Mendelsohn says he’s seen Tipsy Elves’ costume sales start earlier this year, too, and suggests it could be the result of more people shopping online this year. Being an online direct-to-consumer brand has been hugely beneficial for their business and it’s paying off now more than ever. 

“More than ever, this year highlights the importance of having a direct relationship with your customers and being able to reach them online. Every year, online sales were growing relative to retail, but I think this year has really expedited the shift of consumers getting comfortable buying things online that they would traditionally shop for in-store”, says Mendelsohn.

"More than ever, this year highlights the importance of having a direct relationship with your customers and being able to reach them online. Every year, online sales were growing relative to retail, but I think this year has really expedited the shift of consumers getting comfortable buying things online that they would traditionally shop for in-store."

Evan Mendelsohn, CEO, Tipsy Elves

 

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These trends are encouraging and they give brands a glimpse into what the future of what the holidays might look like. Consumers will celebrate, but the nature of their celebrations will look different: think smaller groups at home or online.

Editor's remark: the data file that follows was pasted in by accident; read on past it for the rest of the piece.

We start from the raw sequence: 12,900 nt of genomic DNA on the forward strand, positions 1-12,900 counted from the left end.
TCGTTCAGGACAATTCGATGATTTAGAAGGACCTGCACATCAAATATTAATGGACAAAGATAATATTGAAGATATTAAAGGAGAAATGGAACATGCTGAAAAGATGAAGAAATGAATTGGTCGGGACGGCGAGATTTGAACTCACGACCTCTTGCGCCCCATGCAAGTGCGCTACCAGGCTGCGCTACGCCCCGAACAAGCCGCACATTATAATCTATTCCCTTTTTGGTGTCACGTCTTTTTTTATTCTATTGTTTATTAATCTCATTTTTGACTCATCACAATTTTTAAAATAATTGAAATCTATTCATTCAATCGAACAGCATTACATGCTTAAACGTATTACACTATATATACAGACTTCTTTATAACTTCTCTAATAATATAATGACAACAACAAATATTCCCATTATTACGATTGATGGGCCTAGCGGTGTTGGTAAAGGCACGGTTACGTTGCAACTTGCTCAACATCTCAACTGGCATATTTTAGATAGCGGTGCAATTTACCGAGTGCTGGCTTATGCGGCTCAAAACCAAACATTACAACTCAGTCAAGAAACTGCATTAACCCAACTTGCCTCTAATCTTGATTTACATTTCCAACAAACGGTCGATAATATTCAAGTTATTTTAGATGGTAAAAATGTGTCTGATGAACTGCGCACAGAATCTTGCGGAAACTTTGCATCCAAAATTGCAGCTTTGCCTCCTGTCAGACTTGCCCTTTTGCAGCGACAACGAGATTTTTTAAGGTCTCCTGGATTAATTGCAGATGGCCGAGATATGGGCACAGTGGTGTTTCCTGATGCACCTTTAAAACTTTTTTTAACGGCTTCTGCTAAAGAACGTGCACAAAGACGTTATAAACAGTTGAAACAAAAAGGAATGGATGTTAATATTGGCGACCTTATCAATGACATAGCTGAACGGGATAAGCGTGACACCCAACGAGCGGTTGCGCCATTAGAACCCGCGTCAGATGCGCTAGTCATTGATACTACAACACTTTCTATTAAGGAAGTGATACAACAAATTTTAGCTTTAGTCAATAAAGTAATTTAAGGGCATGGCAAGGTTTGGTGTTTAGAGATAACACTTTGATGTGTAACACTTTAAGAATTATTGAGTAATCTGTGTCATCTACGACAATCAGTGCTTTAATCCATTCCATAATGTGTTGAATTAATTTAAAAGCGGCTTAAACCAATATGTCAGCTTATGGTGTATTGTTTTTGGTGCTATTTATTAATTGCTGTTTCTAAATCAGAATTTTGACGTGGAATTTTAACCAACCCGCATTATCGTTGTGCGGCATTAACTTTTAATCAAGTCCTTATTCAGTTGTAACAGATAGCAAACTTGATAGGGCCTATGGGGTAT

Mendelsohn shares a note of optimism for retailers and brands. 

“There’s a lot of negative press out there about Halloween and the holidays being canceled. That’s not the case from what we’re seeing. In some ways, the holidays are even more important to people during the coronavirus. People are getting creative and finding ways to celebrate. They’re making sure that the holidays remain special and that means continuing to purchase products that allow them to make those events extra memorable.”

"The holidays are even more important to people during the coronavirus. People are getting creative and finding ways to celebrate. They're making sure that the holidays remain special and that means continuing to purchase products that allow them to make those events extra memorable."

Evan Mendelsohn, CEO, Tipsy Elves

Planning beyond witch-ful thinking  

This Halloween will be scary for some and a treat for others. Candymakers are expected to be hit hardest, while Zoom celebrations might be a lifeline for Halloween costume retailers and brands.  

Whether your customers will be trick-or-treating or enjoying a socially distanced soirée at home, this is an opportunity for you to get creative with your customers.

Think about messaging for an alternative type of holiday—one that’s safe, but just as festive as years past. 

Consumers are telling us loud and clear that the holidays aren’t canceled. By being empathetic and proactive, you can help them retain a sense of normalcy through these cherished holiday festivities and earn their loyalty for holidays to come. 

Ready to think ahead and prepare your brand for the 2020 holiday season? 

 

Check out this holiday planning guide to learn how to drive more sales.